“Imran fell to the assassin’s bullets at Al Noor Masjid where he had gone for Friday prayers,” Khan told this reporter over the phone. Khan said that Imran, who studied up to Class 12 in Hyderabad, went to New Zealand in search of a job some years ago and got involved in some kind of business activity there.
His father, Masood Ahmed Khan, and the rest of his family left that country and settled in Chicago in the US after some time. Khan did not clarfiy when exactly the family immigrated to New Zealand or when they – apart from Imran – left for the US.
Mehboob Khokkhar, a retired employee of Gujarat Electricity Board, was visiting his son Imran, who has settled in NZ. He was gravely wounded and declared dead on Saturday.
New Zealand mosque attacker charged with murder
CHRISTCHURCH, March 16: Australian-born 28-year-old Brenton Tarrant stood in the dock wearing handcuffs and a white prison smock, as the judge read a single murder charge against him. Harrison Tarrant smirked when media persons photographed him during the hearing and was seen making the white power gesture, according to a news agency.
A right-wing extremist who filmed himself on a rampage that left 49 mosque-goers dead, Tarrant, flashed a white power sign as he appeared in Saturday.
A raft of further charges were expected.
The former fitness instructor and self-professed fascist occasionally turned to look at media present in court during the brief hearing that the public were excluded from for security reasons.
Flanked by armed police he flashed an upside-down “okay” signal, a symbol used by white power groups across the globe. He did not request bail and was taken into custody until his next court appearance which is scheduled for April 5.
A short distance away, 39 people were being treated in hospital for gunshot wounds and other injuries inflicted in the massacre. They included a two-year-old boy and a four-year-old girl, who is in critical condition.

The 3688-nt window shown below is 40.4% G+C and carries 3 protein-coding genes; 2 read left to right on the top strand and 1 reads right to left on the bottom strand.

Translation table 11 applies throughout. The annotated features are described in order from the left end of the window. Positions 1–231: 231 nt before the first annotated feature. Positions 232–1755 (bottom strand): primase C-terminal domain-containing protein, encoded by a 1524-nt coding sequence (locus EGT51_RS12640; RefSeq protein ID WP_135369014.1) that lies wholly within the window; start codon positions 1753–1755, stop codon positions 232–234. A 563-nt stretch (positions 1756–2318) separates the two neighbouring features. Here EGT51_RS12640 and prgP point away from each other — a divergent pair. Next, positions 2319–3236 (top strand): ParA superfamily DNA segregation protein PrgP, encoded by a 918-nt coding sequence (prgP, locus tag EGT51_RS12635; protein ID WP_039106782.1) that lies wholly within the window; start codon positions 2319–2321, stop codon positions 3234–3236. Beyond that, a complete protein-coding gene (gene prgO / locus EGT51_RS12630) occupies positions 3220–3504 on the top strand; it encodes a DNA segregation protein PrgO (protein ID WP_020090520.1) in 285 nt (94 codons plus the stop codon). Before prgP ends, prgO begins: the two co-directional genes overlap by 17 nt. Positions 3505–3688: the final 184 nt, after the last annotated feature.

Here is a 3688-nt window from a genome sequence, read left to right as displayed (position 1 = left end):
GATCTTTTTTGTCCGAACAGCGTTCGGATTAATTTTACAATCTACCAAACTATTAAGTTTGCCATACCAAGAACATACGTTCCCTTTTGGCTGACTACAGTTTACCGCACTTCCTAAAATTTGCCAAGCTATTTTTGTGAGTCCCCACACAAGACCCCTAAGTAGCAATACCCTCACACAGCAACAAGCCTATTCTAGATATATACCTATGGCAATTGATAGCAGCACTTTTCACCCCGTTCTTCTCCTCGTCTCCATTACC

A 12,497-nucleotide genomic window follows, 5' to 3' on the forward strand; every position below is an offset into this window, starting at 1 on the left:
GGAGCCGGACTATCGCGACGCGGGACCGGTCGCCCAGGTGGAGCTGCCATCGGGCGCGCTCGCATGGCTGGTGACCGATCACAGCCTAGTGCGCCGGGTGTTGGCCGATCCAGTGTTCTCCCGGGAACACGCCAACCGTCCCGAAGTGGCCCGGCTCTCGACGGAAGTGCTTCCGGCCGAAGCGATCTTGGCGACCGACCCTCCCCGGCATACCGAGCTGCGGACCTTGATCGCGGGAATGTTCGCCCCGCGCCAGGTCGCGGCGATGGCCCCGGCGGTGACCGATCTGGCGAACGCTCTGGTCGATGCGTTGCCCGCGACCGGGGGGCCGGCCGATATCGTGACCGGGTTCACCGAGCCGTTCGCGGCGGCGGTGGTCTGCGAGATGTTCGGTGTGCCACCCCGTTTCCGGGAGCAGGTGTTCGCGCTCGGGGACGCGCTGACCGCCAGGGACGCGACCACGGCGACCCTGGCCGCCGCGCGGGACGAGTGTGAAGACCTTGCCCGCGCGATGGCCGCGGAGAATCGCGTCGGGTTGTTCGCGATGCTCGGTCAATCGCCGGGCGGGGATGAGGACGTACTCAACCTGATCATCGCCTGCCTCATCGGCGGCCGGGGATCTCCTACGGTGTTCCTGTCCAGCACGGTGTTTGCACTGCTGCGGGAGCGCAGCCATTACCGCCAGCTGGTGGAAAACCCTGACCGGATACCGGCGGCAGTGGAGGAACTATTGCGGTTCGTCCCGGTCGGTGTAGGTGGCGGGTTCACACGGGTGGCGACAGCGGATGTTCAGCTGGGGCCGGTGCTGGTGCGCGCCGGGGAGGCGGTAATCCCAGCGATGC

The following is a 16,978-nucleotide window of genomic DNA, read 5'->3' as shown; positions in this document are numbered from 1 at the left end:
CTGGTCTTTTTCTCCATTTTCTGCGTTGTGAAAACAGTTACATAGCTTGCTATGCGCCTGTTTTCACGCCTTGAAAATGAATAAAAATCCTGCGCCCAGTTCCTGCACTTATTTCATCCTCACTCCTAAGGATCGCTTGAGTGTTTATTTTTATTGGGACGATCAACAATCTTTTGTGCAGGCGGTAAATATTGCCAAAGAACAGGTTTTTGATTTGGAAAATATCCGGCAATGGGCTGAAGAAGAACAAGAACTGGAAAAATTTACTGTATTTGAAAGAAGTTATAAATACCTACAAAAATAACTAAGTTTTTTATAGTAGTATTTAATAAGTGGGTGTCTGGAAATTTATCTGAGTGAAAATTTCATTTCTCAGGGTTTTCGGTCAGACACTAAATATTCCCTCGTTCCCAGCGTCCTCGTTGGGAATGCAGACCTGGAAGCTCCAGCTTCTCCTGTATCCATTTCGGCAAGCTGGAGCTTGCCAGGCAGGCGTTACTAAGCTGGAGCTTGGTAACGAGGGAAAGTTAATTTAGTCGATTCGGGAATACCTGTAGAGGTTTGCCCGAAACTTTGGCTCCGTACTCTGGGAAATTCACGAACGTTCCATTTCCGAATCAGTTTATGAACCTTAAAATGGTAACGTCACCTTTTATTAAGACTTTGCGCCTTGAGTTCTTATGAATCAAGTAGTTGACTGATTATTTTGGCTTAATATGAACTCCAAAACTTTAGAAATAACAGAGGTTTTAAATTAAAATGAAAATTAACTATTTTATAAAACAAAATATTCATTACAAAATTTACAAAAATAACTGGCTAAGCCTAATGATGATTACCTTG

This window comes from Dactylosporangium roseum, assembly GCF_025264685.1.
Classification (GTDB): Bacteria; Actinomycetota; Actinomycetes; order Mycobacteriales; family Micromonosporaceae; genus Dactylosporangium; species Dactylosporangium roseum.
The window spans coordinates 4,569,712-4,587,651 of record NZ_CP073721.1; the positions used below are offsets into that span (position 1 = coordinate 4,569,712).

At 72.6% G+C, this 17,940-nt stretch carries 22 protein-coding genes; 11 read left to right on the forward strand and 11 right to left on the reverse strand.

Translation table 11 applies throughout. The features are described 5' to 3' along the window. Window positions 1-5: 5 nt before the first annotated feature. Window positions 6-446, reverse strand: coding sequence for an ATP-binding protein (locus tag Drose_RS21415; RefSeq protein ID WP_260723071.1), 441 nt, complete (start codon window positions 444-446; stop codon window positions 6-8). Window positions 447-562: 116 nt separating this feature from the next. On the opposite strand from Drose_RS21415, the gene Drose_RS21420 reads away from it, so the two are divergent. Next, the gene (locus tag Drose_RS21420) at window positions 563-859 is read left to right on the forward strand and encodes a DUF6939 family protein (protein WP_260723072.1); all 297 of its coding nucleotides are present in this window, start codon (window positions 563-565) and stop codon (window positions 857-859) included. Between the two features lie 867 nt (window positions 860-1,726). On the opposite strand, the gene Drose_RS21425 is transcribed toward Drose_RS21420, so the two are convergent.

Doctors at Christchurch hospital said they worked through the night in 12 operating theatres to do what they could to save the survivors.
For many, the road to recovery will require multiple surgical procedures and many survivors said the mental scars may never fully heal.
The attack on the Al Noor and Linwood mosques has been labelled terrorism by Prime Minister Jacinda Ardern and is thought to be the deadliest attack directed against Muslims in the West in modern times.
Outside the court, the son of 71-year-old Afghan victim Daoud Nabi demanded justice for his late father, who believed New Zealand to be a “slice of paradise.”
“It’s outrageous, the feeling is outrageous,” he said. “It’s beyond imagination.”
Ardern said the victims came from across the Muslim world, with Turkey, Bangladesh, Indonesia and Malaysia among the countries rendering consular assistance.
One Saudi citizen and two Jordanians were among the dead, while five Pakistani citizens were missing.
The attack has prompted an outpouring of grief and deep shock in this usually peaceful and hospitable country, which prides itself on welcoming refugees fleeing violence or persecution.
Although shops were shuttered and many decided to stay at home, Christchurch residents piled bouquets of flowers at a makeshift memorial near the Al Noor mosque, many accompanied with handwritten letters laden with sadness and disbelief.
“I am so sorry that you were not safe here. Our hearts are breaking for your loss,” read one of the notes marked with a string of x-kisses.
Ardern, who arrived in Christchurch Saturday, said the shooter was not on any watchlist and did not have a criminal record.
“The offender was in possession of a gun licence” obtained in November 2017, and he started purchasing the weapons the following month, she said.
Two semi-automatic weapons, two shotguns and lever-action gun were used in the attacks.
Two improvised explosive devices (IEDs) were found in a car and neutralised by the military, while police raided a home in the southern city of Dunedin, where Ardern said the suspect was based.